- Shaw in Brazil
The Portuguese proverb o que João diz de Pedro diz mais de João do que de Pedro (what John says about Peter tells us more about John than about Peter)1 may be fittingly applied to what Rosalie Rahal Haddad offers in her new book—if the reader will allow the metaphorical twist. Indeed, this survey of the critical reception of Shaw’s plays on the Brazilian stage for the better part of the past hundred years (1927 to 2013) tells us a lot about the configuration of the country at different stages. For example, the lack of drama schools in Brazil when the first Shaw productions were staged there accounts for the poor quality of the acting and the limited theatrical possibilities, given that there were not many good directors, choreographers, or lighting technicians, for that matter. Likewise, the amount of artistic talent that migrated from Europe during and after World War II facilitated [End Page 321] the cultural revival of the country, a process from which drama benefited accordingly. In economic terms, soaring inflation and financial instability deterred theatergoers, especially during the 1950s and 1960s. To quote but one other example, the military dictatorship that ruled Brazil from 1964 to 1985 and the censorship implemented during this period had a noticeable effect on the choice of plays staged and on the type of media that would review those plays (and how), to the extent that during the 1970s “Shaw was performed only twice, albeit very briefly.” Indeed, one of the problems Haddad faces in trying to sketch a continuous evolution in the reception of Shaw in Brazil is that some of the above historical events and her own scope (productions in São Paulo and Rio de Janeiro only) entail chronological gaps; moreover, these gaps are long enough to invalidate practically all connections between the periods immediately before and after them.
Haddad completes this book with some impressive—and relevant—accomplishments in her résumé, among them her 2008 production of The Simpleton of the Unexpected Isles, noteworthy because it allows her to speak both as a scholar and as a firsthand Brazilian “adapter” of Shaw. On the other hand, her claim that she has written “the only full-length study of his [Shaw’s] novels conducted so far” cannot stand. Although her Bernard Shaw’s Novels: His Drama of Ideas in Embryo (Trier: WVT, 2007) is an important addition to a relatively neglected area of Shaw studies, Richard Dietrich’s landmark work, Bernard Shaw’s Novels: Portraits of the Artist as Man and Superman (1969; 1996), long predates Haddad’s book.2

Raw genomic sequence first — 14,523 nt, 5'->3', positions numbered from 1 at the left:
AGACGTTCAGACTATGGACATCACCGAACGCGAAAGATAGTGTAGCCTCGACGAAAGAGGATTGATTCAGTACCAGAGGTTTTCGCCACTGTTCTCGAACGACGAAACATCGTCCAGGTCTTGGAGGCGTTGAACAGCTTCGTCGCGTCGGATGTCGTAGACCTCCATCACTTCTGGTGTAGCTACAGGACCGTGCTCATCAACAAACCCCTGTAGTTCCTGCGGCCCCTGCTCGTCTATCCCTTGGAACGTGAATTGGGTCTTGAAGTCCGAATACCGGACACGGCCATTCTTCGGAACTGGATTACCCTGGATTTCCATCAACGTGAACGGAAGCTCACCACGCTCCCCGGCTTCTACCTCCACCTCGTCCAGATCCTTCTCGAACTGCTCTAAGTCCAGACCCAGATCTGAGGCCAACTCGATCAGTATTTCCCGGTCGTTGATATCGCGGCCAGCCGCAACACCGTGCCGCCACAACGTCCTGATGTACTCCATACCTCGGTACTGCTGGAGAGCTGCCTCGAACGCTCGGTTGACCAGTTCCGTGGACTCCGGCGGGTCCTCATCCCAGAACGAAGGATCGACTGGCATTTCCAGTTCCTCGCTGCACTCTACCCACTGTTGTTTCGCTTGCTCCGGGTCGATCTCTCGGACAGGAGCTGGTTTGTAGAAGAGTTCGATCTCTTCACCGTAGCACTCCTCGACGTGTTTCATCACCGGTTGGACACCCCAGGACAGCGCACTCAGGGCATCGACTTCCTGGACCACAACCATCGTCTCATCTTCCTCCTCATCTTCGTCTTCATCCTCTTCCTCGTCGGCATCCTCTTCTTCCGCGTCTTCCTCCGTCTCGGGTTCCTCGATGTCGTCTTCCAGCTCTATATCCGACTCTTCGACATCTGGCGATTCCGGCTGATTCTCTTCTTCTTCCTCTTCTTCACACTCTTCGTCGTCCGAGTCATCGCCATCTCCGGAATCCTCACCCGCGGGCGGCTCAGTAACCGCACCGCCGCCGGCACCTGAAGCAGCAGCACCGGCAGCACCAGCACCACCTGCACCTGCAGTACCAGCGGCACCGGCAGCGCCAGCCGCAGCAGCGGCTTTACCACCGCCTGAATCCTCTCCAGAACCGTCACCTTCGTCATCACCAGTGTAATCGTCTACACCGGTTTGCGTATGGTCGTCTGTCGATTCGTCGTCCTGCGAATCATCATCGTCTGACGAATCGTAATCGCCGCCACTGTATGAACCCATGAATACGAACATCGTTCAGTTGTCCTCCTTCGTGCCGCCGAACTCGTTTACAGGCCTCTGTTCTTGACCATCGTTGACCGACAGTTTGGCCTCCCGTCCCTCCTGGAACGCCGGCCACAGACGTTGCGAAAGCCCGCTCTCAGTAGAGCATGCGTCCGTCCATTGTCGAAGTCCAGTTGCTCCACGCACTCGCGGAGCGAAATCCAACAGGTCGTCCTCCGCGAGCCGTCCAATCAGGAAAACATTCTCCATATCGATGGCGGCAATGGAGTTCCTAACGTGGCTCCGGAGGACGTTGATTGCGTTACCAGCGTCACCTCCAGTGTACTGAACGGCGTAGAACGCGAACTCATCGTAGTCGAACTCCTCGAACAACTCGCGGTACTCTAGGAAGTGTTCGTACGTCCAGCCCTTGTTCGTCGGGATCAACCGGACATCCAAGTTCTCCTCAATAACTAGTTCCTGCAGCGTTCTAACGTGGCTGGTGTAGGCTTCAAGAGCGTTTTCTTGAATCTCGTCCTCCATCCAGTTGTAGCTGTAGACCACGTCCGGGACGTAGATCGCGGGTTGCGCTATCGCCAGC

The book is divided into five chapters, each of them devoted to a single play—those that have been performed most often and most successfully in Brazil: Pygmalion, My Fair Lady, Arms and the Man, Candida, and Mrs Warren’s Profession. The case of My Fair Lady, although not a Shaw play, is appropriately analyzed here if only as the manifestation of a work that was associated with Shaw in the popular imagination. In addition, it is worthy of mention that the 1962 musical was in many ways a turning point for professional theater in Brazil, as the assistant choreographer of the original Broadway version (Harry Woolever) did much to incorporate the latest training techniques to the Brazilian stage. This is not to mention that My Fair Lady is also a valid yardstick with which to gauge the reception of similar derivative works also covered in the book, such as O Soldado de Chocolate (The Chocolate Soldier), the Brazilian version of the Oscar Straus operetta based on Arms and the Man.
In view of the above—and perhaps because the data in this study might be of interest to a motley group of scholars, ranging from historians to critics to sociologists—the author finds it necessary to provide brief introductions [End Page 322] to each of the plays, but also to historical and cultural elements that would escape readers unfamiliar with the Brazilian...